Today's fascination: American Sign Language!
All of the deaf people I've known personally have been able to speak and read lips, and when I encounter deaf people at work (who often lost their hearing late in life and don't sign) I generally write notes. But today I stumbled into YouTube videos of people signing in ASL and I got interested. This one
is kind of sweet, this one
is apparently hilarious but I have no idea, and this one
And I noticed that the comments were typed funny. (YouTube comments usually are. Bear with me.) Some of the ones from deaf people had a very clipped syntax, with nouns and adjectives sort of flowing together, odd conjugations, and connector words often omitted.Because Deaf are faulty that normal. i born deaf & YES happy accept it same normal same as hearing people. Deaf will never superior because limited like can't talk thru phone etc etc. Do I'm proud and PRIDE to be deaf ? No I'M HAPPY AS MYSELF :D I don't see myself as Deaf. That my life.
--- i, myself as a deaf and this adore me so much.
---Yes it is obvious awareness of the deaf culture's way that I had been experience communication of the way from your explanation with three things exactly.
It made me realize: English is a second language for deaf people who sign. A language that they can learn only by reading and writing, which has to compound the difficulty--imagine only speaking English y escribir soló en Español. I had known before but this really drove the idea home that ASL is not signed English. It has its own syntax, and it's a syntax that cannot be rendered in speech or writing.Check out the fascinating but nigh-incomprehensible Wikipedia article!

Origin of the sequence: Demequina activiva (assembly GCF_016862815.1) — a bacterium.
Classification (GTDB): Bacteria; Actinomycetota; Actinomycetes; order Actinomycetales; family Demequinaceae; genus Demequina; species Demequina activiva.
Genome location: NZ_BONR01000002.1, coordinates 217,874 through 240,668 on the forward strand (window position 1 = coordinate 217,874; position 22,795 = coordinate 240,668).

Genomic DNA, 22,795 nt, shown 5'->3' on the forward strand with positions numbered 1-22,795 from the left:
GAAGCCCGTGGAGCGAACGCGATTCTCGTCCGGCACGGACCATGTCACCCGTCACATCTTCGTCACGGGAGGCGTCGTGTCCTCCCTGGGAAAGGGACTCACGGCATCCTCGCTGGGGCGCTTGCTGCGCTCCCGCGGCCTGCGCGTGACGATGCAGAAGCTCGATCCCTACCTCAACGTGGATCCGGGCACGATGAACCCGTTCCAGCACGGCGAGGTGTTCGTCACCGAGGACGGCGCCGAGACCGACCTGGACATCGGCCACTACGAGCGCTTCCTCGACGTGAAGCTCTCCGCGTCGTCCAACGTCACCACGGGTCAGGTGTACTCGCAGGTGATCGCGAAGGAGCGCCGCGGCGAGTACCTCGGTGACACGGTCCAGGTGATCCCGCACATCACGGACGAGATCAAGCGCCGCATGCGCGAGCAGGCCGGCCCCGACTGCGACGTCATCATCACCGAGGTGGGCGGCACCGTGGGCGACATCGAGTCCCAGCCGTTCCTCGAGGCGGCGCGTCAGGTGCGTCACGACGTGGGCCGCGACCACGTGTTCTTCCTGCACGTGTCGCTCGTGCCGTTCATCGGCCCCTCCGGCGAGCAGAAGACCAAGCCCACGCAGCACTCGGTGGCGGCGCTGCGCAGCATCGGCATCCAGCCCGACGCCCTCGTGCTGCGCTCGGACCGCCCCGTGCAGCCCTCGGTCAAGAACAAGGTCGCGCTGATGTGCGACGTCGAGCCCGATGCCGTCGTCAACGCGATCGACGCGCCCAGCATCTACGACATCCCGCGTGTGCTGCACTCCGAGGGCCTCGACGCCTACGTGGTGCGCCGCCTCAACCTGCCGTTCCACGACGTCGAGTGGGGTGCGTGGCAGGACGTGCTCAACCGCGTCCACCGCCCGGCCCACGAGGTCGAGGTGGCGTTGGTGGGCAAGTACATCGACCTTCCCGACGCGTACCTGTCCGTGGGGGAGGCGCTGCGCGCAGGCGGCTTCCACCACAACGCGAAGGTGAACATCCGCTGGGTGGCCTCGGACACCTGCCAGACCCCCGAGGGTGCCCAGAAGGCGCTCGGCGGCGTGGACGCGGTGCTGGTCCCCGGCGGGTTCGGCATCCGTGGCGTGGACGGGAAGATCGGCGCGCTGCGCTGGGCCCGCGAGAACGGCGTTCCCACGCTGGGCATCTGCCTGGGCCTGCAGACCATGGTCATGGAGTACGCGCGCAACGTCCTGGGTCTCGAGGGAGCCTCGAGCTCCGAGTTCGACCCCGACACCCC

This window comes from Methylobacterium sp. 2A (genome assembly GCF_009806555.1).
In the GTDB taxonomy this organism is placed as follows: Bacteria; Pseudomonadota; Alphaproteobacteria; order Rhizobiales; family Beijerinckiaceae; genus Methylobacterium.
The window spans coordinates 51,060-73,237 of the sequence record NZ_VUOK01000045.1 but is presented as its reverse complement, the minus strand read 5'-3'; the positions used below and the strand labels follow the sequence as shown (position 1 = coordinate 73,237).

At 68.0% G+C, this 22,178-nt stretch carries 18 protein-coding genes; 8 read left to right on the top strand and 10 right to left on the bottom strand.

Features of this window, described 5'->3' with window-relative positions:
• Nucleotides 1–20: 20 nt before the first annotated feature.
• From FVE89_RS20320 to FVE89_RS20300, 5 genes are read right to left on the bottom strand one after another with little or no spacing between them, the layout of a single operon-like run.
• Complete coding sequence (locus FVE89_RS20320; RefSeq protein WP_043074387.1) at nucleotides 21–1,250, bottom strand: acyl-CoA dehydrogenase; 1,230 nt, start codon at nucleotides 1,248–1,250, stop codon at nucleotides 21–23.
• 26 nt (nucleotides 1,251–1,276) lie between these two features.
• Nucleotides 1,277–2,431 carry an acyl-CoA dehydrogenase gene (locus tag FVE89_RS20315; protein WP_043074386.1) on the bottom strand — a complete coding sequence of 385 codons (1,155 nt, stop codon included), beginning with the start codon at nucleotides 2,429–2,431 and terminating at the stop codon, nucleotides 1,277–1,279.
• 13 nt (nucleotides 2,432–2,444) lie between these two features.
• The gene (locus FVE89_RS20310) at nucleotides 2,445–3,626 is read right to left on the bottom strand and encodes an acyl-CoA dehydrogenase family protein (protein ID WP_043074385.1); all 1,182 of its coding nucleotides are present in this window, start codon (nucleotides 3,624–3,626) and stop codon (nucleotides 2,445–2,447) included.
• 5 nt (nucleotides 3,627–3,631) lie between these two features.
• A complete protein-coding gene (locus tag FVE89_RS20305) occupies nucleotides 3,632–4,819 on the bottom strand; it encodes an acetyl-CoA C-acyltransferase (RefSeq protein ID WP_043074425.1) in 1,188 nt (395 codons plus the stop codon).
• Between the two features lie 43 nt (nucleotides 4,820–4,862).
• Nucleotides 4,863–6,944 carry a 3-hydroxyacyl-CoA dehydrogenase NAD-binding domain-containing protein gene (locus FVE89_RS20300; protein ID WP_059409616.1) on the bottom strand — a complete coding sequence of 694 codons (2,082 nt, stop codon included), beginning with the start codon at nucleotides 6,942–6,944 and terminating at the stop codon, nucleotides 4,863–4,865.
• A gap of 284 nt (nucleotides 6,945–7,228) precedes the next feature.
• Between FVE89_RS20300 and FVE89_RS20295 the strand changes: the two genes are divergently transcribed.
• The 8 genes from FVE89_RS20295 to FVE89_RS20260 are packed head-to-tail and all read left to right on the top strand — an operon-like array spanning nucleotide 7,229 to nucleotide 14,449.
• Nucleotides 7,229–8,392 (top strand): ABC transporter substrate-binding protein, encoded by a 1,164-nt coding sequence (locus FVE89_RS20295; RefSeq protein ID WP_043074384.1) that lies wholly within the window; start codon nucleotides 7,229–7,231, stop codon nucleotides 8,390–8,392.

Now I want to learn ASL. Not just to communicate with deaf people, but because it's fascinating
. I love the idea of a language that is not only practically but conceptually
separate from sound. Multiple gestures can be simultaneous in a way multiple phonemes can't, and signs can convey information not just by their form but by their speed and location in space. It seems fantastically expressive and useful regardless of the signer's ability to hear.
I don't think I really have the time or motivation to learn ASL right now, sadly. But it's such a cool language.EDIT:
I had to replace one of my examples when I realized the writer was probably hearing and just illiterate. Sigh. Oh YouTube.